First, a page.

* To see good answers for particular job titles, have a look at Weakness interview question article.

 

Imagine the following situation (they describe some tough aspect of the job, or some unpleasant situation). What would you do?

This is a test of your attitude, and of your readiness for the job (whether you even count with this or that situation).

Typically they will narrate a situation that requires some teamwork, and you should suggest a good solution to it. What is more, you should say that you count with experiencing this situation, and are not discouraged by the idea.

But even if the situation is totally foreign to you, and you have no idea what you would do (or should do) in a given scenario, you can still give them a good answer. Say humbly that you do not know what you would do, but are ready to help your more experienced team members, and would follow any instructions they’d give you.

People are having as good time in a peer interview

What are your expectations on us?

This is a tricky question. In most other interviews I would suggest saying that you have no expectations (and focus mostly on your own job), but in a peer interview everything is about teamwork, and you probably should expect something from your new colleagues (it would sound awkward if you said that you expected nothing).

Perhaps you can say that you hope to get initial guidance and support from them, to help you get a good grasp of the job. You can also say that you hope for clear and honest communication in the team, and that they will give you regular feedback to help you to do better…

 

Questions you should ask in a peer interview

In a best possible scenario, you let them do the talking in a peer interview. You show interest with right questions (in both the job and the people who interview you), and then carefully listen and ask follow-up questions.

This strategy will work in most peer interviews, and below you fill find some questions you can ask your future colleagues:

  • Why did you decide to work for this company?
  • Did this employment meet your initial expectations? Did it exceed your expectations?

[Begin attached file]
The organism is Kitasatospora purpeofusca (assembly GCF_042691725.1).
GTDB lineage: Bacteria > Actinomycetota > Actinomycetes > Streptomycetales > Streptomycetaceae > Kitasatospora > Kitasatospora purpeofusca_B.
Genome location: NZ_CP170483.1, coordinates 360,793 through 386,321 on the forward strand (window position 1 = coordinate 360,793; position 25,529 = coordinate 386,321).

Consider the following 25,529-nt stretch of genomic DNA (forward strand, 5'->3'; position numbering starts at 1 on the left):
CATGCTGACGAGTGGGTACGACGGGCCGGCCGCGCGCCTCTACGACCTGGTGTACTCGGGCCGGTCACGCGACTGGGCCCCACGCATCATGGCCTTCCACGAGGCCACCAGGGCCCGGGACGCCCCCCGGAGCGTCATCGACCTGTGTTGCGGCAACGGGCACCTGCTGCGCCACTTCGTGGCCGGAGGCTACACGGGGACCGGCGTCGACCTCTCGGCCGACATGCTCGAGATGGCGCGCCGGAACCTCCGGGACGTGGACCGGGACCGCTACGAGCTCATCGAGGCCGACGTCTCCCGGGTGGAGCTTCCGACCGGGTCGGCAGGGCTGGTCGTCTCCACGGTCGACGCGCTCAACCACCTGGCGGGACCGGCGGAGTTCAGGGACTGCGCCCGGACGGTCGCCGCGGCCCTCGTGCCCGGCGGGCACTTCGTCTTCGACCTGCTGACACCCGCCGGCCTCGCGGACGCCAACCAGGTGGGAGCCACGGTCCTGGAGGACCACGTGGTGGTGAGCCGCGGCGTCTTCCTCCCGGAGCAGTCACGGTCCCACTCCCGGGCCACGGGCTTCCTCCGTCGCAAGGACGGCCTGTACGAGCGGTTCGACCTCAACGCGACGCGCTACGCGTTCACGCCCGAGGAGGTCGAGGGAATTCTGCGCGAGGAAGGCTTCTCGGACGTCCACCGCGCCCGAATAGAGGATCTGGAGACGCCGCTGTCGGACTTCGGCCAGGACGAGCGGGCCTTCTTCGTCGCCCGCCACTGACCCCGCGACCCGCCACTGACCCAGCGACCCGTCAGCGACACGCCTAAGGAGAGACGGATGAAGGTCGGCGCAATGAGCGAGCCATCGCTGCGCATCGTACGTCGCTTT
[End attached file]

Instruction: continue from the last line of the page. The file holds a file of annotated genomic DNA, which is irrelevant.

• What do you consider the toughest aspect of the job?
  • Please describe me how a typical day in work looks like.
  • Tell me about the last project you worked on as a team. What was the goal of a project and what challenges did you face?
  • Is there any training program for new hires? Will you help me to get a foothold of the job?
  • What computer programs do you use in work?
  • Do you have any special expectations on me, as a new member of your team?

 

Summary and next steps

Unless you are particularly introverted, peer interview won’t be difficult. Just be human, ask questions, and listen carefully to the answers of your future colleagues.

Show them that it is a pleasure to have you in an office, that you are genuinely interested in both the job and in your new colleagues.

At the end of the day, do not forget that you are also making a decision. If you can not imagine working with people you meet in a peer interview (for whatever reason), you should not accept the job offer…

Prepare for the questions, prepare your own questions, and enjoy the experience. I am sure you will do well, and wish you good luck!

 

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Matthew Chulaw

Matthew Chulaw

Matthew has been working in international recruitment since 2008. He helps job seekers from all walks of life to pursue their career goals, and to prepare for their interviews. He is the founder of InterviewPenguin.com website.
Matthew Chulaw